4 Podcasts for Freelance Writers
With close to 2 million podcasts in the world, the medium is showing explosive growth—37% of Americans listen to podcasts at least once a month. You can tune in from your car, or on your computer, your phone, your tablet… podcasts are conveniently accessible and a nice way to soak in some good information about the business and craft of writing when reading is impractical.
Many podcasts are aimed at freelance writers. These are some of my favorites:
1. The Creative Penn
Joanna Penn is a New York Times- and USA Today-bestselling indie thriller author (as J.F. Penn) who also runs her own small press, Curl Up Press. She podcasts every Monday on all kinds of practical topics for writers: things like creating a business plan, becoming more productive, generating more income, tips for writing a bestseller, revitalizing a flagging career, and how artificial intelligence will affect the industry.
The podcast has run continuously since March of 2009, so there are now more than 500 episodes, all archived on her website. Earlier episodes were often shorter, but most are now around one hour long. Every now and then she does a solo episode, but the majority are themed interviews with experienced writers.
She shares personal information about her own family and work life, which makes the show more engaging. She also takes on newsworthy topics in her intros, such as the implosion of Romance Writers of America (RWA) in early 2020 and Spotify getting into audiobooks. Her upbeat tone, British accent, and infectious laugh add to the fun of this informative podcast. There are also transcripts of each interview.
2. Deliberate Freelancer
Deliberate Freelancer is one of the newer kids on the podcast block, born in 2019. Hosted by Melanie Padgett Powers each Thursday, the show recently hit 90 episodes, and covers some interesting territory that others wouldn’t—for instance, how to make Upwork (yes, Upwork) pay off, and how to practice anti-racism in freelancing.
Mel is a freelance content marketing writer and editor with a background in journalism. She offers helpful tips about subjects such as how to price your work (by the project, not by the hour!) depending on the scope and potential hassles involved, why not to let one client take up more than 35% of your income, and how to set boundaries as a writer.
Episode lengths vary from about 30 to 50 minutes on average, with a few going over the one-hour mark. There are detailed summaries of each episode.
3. High-Income Business Writing
This is Ed Gandia’s podcast, and as you might expect if you know anything about Ed, it’s highly practical and substantive. He calls it “the podcast for business writers and copywriters who want to earn more in less time doing work they love for better clients.” Most of the 250+ episodes are 45 minutes long, with an occasional short snippet of wisdom in between (such as this episode about pricing projects high enough so you don’t worry about nickel-and-diming clients when they make changes or want a little extra work).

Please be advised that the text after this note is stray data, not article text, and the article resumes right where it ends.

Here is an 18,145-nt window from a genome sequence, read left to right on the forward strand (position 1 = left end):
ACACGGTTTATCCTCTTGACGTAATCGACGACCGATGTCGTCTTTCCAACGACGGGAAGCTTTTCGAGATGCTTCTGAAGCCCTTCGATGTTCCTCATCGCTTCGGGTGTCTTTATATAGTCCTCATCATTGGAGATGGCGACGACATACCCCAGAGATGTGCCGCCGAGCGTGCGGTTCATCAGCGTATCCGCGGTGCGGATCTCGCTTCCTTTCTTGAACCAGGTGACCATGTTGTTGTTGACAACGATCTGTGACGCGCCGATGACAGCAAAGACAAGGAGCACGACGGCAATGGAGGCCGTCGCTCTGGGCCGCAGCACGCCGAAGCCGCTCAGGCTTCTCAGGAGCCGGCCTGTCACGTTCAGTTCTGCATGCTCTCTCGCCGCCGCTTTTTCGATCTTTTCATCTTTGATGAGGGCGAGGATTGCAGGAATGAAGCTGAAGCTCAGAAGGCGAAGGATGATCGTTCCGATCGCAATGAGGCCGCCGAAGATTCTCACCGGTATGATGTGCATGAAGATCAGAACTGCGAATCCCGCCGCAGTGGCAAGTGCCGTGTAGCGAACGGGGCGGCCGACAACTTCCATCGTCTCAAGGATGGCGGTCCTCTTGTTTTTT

Recent episodes have included tips for how to come across well on video conferences (what to wear, where to look, how to frame your shot, and so on), how women can “reprogram their brains” for financial success, and how to take stock of the insanity of 2020 and come up with workable goals for 2021.
There are summaries and notes about each episode and often links to further resources.
4. The Copywriter Club
With more than 200 episodes so far, The Copywriter Club is all about copywriting and content marketing. It drills down to results and numbers and techniques—checking your close rate, growing your e-mail list, building multiple revenue streams, niching down, branding, and building a 6- or 7-figure copywriting business.
It’s run by Rob Marsh and Kira Hug, who met at a copywriter mastermind. Their weekly interviews are of interest to a large target audience because they cover a range of experiences. For instance, they recently interviewed a woman who started her copywriting career writing tweets for influencers and just finished out her first full-time year and talked about how she got those first clients and how she figured out things like pricing and taxes. Then they’ve also interviewed long-time veterans of the business who can talk about the natural ebbs and flows of work, and what to do when things dry up.
There’s a good summary of each episode and then a full written transcript.
Whether you’re an occasional listener or a regular subscriber, you can pick up a variety of career tips from these shows, and get to know others in this business along the way. And if you’re looking for a freelance writer, check out my portfolio of work, or contact me about what I can do for you!